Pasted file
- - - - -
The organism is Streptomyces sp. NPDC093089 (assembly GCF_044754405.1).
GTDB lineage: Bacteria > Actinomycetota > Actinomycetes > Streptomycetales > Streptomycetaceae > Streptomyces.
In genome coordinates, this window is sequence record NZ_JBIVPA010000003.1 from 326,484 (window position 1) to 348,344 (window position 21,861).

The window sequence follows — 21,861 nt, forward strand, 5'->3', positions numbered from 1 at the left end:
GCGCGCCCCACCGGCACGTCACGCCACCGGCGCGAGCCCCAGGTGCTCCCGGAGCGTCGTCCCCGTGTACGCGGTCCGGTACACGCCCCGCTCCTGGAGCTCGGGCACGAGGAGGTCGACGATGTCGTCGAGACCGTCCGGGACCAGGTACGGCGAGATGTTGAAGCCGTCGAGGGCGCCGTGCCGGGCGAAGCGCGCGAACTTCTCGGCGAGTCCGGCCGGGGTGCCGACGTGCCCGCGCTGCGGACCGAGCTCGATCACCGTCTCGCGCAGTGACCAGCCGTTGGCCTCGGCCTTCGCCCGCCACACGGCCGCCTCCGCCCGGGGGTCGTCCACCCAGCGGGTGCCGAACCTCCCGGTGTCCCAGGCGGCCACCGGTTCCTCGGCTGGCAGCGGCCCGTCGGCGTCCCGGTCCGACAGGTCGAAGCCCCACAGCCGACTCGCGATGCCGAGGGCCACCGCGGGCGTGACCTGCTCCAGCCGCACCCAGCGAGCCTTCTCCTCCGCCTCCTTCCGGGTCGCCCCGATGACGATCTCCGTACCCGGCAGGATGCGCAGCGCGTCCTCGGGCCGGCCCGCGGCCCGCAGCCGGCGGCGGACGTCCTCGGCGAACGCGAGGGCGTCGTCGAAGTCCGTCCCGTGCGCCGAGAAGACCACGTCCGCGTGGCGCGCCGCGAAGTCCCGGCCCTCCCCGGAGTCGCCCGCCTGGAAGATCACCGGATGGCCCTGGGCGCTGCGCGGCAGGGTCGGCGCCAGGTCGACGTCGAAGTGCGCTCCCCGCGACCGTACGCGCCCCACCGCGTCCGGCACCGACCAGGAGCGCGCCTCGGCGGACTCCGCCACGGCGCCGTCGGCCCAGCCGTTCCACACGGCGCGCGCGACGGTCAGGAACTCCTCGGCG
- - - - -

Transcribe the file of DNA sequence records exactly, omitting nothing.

The organism is Streptomyces sp. NPDC093089 (assembly GCF_044754405.1).
GTDB lineage: Bacteria > Actinomycetota > Actinomycetes > Streptomycetales > Streptomycetaceae > Streptomyces.
In genome coordinates, this window is sequence record NZ_JBIVPA010000003.1 from 326,484 (window position 1) to 348,344 (window position 21,861).

The window sequence follows — 21,861 nt, forward strand, 5'->3', positions numbered from 1 at the left end:
GCGCGCCCCACCGGCACGTCACGCCACCGGCGCGAGCCCCAGGTGCTCCCGGAGCGTCGTCCCCGTGTACGCGGTCCGGTACACGCCCCGCTCCTGGAGCTCGGGCACGAGGAGGTCGACGATGTCGTCGAGACCGTCCGGGACCAGGTACGGCGAGATGTTGAAGCCGTCGAGGGCGCCGTGCCGGGCGAAGCGCGCGAACTTCTCGGCGAGTCCGGCCGGGGTGCCGACGTGCCCGCGCTGCGGACCGAGCTCGATCACCGTCTCGCGCAGTGACCAGCCGTTGGCCTCGGCCTTCGCCCGCCACACGGCCGCCTCCGCCCGGGGGTCGTCCACCCAGCGGGTGCCGAACCTCCCGGTGTCCCAGGCGGCCACCGGTTCCTCGGCTGGCAGCGGCCCGTCGGCGTCCCGGTCCGACAGGTCGAAGCCCCACAGCCGACTCGCGATGCCGAGGGCCACCGCGGGCGTGACCTGCTCCAGCCGCACCCAGCGAGCCTTCTCCTCCGCCTCCTTCCGGGTCGCCCCGATGACGATCTCCGTACCCGGCAGGATGCGCAGCGCGTCCTCGGGCCGGCCCGCGGCCCGCAGCCGGCGGCGGACGTCCTCGGCGAACGCGAGGGCGTCGTCGAAGTCCGTCCCGTGCGCCGAGAAGACCACGTCCGCGTGGCGCGCCGCGAAGTCCCGGCCCTCCCCGGAGTCGCCCGCCTGGAAGATCACCGGATGGCCCTGGGCGCTGCGCGGCAGGGTCGGCGCCAGGTCGACGTCGAAGTGCGCTCCCCGCGACCGTACGCGCCCCACCGCGTCCGGCACCGACCAGGAGCGCGCCTCGGCGGACTCCGCCACGGCGCCGTCGGCCCAGCCGTTCCACACGGCGCGCGCGACGGTCAGGAACTCCTCGGCG